A portion of bolognese with small pasta shapes makes it easy to eat, or try macaroni cheese for a change.
9. Tortillas or pitta – swap the sarnies for some variety
There are endless varieties of bread, so why keep buying the same loaf? Get creative with these lunchbox ideas and try buttered pitta bread with hummus dip.
Put the usual sandwich fillings in soft tortillas or granary rolls (granary rolls are great with soups in winter). Kids love different shapes of food too, so bagels go down a treat. Stock up with what’s on offer to save pennies, and freeze it to keep it fresh.
But if you’ve got the time and the inclination, you’ll save money (after the initial outlay of a bread maker) by making your own quality homemade bread.
10. Sliced meats – try some tapas
Worried your child isn’t getting enough protein? Try some varieties and see what works. If they’re rejecting ham sandwiches, put different slices of meat and salami in a container so they can see what they’re eating.
11. Egg – more ways than one to get in their tum
If egg mayonnaise isn’t popular, put a sliced hardboiled egg in a container. Fussy eaters are more likely to eat something if they can see what it is.
12. Healthy fillings in a pot – remember the spoon!
Kids love little containers of different flavours and colours. They’re quick and cheap, and can contain healthy fillers for hungry tummies.
Put tuna and sweetcorn in a sealed container, or mixed salad beans from a tin. It’ll take seconds – just remember to include a spoon!
13. Soup – a great winter warmer
If you’ve got a thermos, then soup or chowder in a flask can be a great winter warmer. Or how about warm baked beans with a wholemeal roll?
14. Vegetable bites – add colour and texture
For health-friendly lunchbox ideas cherry tomatoes or sticks of carrot and red pepper add colour and texture for a packed lunch.
15. Treats – healthy, easy extras
For extras that are filling and healthy, try yoghurt drinks, banana chips or popcorn.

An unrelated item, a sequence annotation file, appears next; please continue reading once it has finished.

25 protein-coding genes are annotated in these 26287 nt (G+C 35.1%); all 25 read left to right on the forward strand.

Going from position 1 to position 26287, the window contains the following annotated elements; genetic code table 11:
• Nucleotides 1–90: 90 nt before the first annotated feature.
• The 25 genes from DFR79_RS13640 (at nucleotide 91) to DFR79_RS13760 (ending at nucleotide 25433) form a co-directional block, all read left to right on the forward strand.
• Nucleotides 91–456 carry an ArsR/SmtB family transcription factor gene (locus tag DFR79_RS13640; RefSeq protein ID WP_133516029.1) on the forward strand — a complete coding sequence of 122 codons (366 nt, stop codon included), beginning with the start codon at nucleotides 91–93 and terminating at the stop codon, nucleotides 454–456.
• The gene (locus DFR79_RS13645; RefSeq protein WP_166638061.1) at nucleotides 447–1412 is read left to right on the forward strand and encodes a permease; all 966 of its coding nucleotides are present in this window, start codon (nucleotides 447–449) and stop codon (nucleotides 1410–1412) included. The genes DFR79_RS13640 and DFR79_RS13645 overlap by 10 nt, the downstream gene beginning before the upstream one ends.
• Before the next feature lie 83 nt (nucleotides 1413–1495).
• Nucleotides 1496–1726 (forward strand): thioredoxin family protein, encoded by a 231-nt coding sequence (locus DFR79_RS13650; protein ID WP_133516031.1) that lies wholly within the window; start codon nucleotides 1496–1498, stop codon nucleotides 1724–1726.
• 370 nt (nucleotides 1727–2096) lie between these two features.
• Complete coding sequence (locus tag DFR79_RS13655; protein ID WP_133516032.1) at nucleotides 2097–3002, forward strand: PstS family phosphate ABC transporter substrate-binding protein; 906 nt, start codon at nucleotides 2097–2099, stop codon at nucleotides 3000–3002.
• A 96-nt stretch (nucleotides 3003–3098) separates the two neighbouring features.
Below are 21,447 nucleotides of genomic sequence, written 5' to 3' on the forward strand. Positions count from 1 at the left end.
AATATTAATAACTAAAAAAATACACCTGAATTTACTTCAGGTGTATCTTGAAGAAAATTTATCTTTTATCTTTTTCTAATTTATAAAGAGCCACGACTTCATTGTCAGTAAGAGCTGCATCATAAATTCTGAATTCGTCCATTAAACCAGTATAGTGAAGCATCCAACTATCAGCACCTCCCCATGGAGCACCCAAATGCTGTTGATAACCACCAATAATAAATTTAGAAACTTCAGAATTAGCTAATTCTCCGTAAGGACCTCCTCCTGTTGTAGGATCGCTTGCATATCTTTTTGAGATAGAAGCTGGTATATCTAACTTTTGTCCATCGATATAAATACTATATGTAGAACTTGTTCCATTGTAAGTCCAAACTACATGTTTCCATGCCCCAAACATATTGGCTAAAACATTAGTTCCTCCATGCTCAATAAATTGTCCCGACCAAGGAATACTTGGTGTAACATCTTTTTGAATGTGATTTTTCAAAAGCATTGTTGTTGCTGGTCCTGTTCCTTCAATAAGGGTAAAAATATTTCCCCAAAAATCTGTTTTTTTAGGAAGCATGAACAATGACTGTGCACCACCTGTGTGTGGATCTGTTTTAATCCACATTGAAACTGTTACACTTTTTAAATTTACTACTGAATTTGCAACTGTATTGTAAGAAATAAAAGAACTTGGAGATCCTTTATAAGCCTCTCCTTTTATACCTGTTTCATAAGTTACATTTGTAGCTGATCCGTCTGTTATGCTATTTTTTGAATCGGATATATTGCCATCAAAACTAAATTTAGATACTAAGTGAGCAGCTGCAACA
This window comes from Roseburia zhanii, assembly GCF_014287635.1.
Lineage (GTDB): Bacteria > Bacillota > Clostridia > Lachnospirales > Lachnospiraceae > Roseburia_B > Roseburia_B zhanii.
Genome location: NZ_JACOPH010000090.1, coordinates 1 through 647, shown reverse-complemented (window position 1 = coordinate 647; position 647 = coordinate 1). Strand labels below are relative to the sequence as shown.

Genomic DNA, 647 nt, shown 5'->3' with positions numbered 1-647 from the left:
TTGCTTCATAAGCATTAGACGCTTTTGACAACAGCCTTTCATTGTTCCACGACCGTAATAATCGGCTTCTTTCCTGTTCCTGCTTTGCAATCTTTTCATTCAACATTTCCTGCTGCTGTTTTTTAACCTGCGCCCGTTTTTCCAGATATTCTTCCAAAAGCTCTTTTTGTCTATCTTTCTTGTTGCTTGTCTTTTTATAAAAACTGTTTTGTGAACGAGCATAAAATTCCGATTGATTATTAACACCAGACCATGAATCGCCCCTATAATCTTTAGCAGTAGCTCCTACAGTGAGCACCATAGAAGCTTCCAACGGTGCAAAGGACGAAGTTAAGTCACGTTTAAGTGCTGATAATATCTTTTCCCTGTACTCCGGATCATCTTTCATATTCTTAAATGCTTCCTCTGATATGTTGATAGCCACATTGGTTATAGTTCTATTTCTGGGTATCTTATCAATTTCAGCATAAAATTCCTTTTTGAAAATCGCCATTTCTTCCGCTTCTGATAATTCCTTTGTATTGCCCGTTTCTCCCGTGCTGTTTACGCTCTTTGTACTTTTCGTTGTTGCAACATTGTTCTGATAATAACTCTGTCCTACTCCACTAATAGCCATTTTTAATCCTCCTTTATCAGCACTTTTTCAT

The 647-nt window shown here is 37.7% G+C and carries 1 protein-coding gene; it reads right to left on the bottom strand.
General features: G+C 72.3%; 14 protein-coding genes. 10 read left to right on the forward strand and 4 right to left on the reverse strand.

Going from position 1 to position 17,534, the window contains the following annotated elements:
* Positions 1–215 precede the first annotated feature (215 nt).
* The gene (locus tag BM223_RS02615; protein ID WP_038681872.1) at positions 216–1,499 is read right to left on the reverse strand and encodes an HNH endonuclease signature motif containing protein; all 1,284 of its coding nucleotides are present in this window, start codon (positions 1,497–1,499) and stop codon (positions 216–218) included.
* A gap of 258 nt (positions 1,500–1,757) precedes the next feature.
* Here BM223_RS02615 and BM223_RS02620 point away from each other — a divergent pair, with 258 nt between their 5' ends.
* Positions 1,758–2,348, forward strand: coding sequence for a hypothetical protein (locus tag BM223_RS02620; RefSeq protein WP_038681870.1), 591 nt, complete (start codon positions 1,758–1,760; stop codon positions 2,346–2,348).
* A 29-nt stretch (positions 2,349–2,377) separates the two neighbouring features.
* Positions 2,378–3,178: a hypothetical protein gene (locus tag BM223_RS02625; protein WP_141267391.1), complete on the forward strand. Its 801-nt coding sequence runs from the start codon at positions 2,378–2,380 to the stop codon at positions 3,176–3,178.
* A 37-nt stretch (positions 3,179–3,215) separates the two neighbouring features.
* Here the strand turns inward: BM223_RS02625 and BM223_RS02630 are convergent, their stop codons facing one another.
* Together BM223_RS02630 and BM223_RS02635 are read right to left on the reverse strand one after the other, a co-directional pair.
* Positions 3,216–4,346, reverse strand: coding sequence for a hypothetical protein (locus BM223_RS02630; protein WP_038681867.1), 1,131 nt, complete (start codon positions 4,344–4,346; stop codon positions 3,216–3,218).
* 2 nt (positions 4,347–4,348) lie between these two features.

Packets of dried cranberries, yoghurt coated raisins and pretzels are all preferable to chocolate and crisps – and they’ll go down well with your little customers, too!
Extra tips to keep the cost down
Lunchbox ideas from leftovers – If you plan what you’re going to eat, you can make the most of the leftovers. You’ll be amazed how much time and money you’ll save with a little know-how. The perfect place to start is this guide on 20 great lunchbox ideas from leftovers.
All recipes and lunchboxes have been tried and tested by MyFamilyClub’s Gemma – and given the golden seal of approval by her children!
Slice meats and cheese thinly – It’s worth getting a cheese slicer for this, and layer slices up rather than cutting them into thick slabs. This creates the impression of volume and makes less go further.
Use supermarket own brands – If you’re looking for lunchbox ideas to save money, swap things like mayonnaise or salad cream for the supermarket own brands – which are perfectly good for sandwiches, and a lot cheaper.
Refill – If your kids insist on a particular brand of bottled drink that’s neither healthy nor good value, buy one and reuse it. Save money by filling it with fresh juice, to count as one of their five-a-day. Just make sure you replace it when it becomes tatty!
Save on yoghurt pots – Avoid over-priced individual yoghurt pots. Instead, buy a larger tub of yoghurt and re-pot it into smaller pots.